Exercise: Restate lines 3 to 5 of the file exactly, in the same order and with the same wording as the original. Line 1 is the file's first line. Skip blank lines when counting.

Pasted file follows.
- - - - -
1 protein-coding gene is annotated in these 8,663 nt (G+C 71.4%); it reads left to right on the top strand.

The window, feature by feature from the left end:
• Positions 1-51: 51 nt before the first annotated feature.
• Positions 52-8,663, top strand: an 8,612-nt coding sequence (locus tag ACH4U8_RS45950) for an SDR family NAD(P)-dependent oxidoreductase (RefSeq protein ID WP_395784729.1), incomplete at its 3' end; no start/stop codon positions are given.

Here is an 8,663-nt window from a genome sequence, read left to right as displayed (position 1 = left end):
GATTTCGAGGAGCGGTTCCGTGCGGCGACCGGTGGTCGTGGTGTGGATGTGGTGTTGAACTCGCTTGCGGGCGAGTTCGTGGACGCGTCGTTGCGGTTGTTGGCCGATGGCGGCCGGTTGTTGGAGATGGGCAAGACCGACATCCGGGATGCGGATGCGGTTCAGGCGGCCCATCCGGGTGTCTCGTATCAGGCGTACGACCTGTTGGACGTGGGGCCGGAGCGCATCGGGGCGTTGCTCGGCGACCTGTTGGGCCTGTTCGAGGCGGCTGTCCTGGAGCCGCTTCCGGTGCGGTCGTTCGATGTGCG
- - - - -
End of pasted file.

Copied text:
• Positions 1-51: 51 nt before the first annotated feature.
• Positions 52-8,663, top strand: an 8,612-nt coding sequence (locus tag ACH4U8_RS45950) for an SDR family NAD(P)-dependent oxidoreductase (RefSeq protein ID WP_395784729.1), incomplete at its 3' end; no start/stop codon positions are given.

Here is an 8,663-nt window from a genome sequence, read left to right as displayed (position 1 = left end):